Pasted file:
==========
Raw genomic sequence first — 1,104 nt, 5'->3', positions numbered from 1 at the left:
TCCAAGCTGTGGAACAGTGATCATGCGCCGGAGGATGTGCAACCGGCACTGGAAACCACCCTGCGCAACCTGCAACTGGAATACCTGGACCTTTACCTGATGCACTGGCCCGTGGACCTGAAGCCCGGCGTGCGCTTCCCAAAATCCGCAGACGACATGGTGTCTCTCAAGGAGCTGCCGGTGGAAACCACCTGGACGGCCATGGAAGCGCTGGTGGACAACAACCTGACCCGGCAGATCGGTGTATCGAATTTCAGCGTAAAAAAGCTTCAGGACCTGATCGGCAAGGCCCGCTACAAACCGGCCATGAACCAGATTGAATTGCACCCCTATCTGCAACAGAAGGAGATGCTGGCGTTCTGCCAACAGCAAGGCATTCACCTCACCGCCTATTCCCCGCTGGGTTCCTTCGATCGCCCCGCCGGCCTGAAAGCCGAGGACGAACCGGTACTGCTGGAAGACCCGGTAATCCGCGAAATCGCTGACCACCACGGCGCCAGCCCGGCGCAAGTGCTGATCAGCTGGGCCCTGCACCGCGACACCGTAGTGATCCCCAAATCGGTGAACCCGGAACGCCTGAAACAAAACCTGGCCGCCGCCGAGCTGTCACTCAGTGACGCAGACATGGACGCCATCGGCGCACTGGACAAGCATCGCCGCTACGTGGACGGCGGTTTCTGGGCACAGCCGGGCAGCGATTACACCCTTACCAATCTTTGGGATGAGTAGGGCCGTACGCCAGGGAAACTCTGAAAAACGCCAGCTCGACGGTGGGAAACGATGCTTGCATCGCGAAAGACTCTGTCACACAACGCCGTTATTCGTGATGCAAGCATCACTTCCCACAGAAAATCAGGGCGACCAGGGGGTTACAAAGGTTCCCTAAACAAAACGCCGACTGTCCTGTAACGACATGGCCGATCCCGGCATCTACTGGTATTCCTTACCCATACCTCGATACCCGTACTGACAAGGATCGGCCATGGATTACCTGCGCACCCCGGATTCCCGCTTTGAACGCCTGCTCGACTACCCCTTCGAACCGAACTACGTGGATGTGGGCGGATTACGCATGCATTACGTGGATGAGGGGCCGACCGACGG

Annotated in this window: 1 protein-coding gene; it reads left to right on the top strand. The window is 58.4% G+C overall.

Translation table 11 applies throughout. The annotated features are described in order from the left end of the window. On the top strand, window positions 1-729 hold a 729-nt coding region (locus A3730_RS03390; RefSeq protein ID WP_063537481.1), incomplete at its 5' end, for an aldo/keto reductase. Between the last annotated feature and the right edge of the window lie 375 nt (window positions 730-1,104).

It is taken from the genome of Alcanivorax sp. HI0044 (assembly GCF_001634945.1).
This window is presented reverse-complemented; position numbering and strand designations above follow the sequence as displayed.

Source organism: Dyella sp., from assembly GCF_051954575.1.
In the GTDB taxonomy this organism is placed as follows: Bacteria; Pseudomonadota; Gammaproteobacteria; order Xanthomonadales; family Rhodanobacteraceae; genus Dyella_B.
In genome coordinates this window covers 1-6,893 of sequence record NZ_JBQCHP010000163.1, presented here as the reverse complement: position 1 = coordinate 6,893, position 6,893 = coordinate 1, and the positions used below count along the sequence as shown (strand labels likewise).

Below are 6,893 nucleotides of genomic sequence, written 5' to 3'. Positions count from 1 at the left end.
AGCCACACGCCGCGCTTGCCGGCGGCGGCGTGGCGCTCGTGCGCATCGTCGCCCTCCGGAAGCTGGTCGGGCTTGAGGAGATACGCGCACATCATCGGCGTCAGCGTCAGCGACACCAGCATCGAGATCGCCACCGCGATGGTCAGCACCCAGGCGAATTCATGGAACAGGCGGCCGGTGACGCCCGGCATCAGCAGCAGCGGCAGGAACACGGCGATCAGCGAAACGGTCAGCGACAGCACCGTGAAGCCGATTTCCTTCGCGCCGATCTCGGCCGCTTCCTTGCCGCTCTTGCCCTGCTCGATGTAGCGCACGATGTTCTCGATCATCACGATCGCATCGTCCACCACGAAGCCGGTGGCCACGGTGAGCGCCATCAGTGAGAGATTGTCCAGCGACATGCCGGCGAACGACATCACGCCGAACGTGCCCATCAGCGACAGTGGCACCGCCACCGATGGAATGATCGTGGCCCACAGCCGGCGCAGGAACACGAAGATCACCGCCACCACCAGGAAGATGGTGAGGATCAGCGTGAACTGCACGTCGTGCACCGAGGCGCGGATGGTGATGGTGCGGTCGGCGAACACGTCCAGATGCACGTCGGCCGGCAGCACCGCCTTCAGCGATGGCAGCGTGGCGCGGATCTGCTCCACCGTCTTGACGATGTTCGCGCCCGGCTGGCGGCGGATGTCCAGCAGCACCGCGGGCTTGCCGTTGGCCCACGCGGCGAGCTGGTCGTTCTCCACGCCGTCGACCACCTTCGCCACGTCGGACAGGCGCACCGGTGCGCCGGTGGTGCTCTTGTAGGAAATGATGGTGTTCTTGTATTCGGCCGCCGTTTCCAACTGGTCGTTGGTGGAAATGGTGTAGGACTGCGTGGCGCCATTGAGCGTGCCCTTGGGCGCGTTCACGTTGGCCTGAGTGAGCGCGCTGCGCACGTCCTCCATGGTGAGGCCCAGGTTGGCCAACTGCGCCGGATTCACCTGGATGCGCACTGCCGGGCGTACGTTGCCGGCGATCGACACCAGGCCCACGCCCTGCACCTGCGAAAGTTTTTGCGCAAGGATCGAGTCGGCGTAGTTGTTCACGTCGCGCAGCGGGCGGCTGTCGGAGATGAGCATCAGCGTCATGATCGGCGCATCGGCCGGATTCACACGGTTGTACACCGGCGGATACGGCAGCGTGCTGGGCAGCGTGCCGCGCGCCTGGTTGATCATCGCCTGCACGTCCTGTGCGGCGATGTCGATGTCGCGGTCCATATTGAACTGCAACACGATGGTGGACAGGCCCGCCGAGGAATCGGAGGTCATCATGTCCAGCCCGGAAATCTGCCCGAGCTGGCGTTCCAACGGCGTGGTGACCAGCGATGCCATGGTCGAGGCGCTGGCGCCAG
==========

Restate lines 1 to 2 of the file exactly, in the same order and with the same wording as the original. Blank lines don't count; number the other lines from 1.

Raw genomic sequence first — 1,104 nt, 5'->3', positions numbered from 1 at the left:
TCCAAGCTGTGGAACAGTGATCATGCGCCGGAGGATGTGCAACCGGCACTGGAAACCACCCTGCGCAACCTGCAACTGGAATACCTGGACCTTTACCTGATGCACTGGCCCGTGGACCTGAAGCCCGGCGTGCGCTTCCCAAAATCCGCAGACGACATGGTGTCTCTCAAGGAGCTGCCGGTGGAAACCACCTGGACGGCCATGGAAGCGCTGGTGGACAACAACCTGACCCGGCAGATCGGTGTATCGAATTTCAGCGTAAAAAAGCTTCAGGACCTGATCGGCAAGGCCCGCTACAAACCGGCCATGAACCAGATTGAATTGCACCCCTATCTGCAACAGAAGGAGATGCTGGCGTTCTGCCAACAGCAAGGCATTCACCTCACCGCCTATTCCCCGCTGGGTTCCTTCGATCGCCCCGCCGGCCTGAAAGCCGAGGACGAACCGGTACTGCTGGAAGACCCGGTAATCCGCGAAATCGCTGACCACCACGGCGCCAGCCCGGCGCAAGTGCTGATCAGCTGGGCCCTGCACCGCGACACCGTAGTGATCCCCAAATCGGTGAACCCGGAACGCCTGAAACAAAACCTGGCCGCCGCCGAGCTGTCACTCAGTGACGCAGACATGGACGCCATCGGCGCACTGGACAAGCATCGCCGCTACGTGGACGGCGGTTTCTGGGCACAGCCGGGCAGCGATTACACCCTTACCAATCTTTGGGATGAGTAGGGCCGTACGCCAGGGAAACTCTGAAAAACGCCAGCTCGACGGTGGGAAACGATGCTTGCATCGCGAAAGACTCTGTCACACAACGCCGTTATTCGTGATGCAAGCATCACTTCCCACAGAAAATCAGGGCGACCAGGGGGTTACAAAGGTTCCCTAAACAAAACGCCGACTGTCCTGTAACGACATGGCCGATCCCGGCATCTACTGGTATTCCTTACCCATACCTCGATACCCGTACTGACAAGGATCGGCCATGGATTACCTGCGCACCCCGGATTCCCGCTTTGAACGCCTGCTCGACTACCCCTTCGAACCGAACTACGTGGATGTGGGCGGATTACGCATGCATTACGTGGATGAGGGGCCGACCGACGG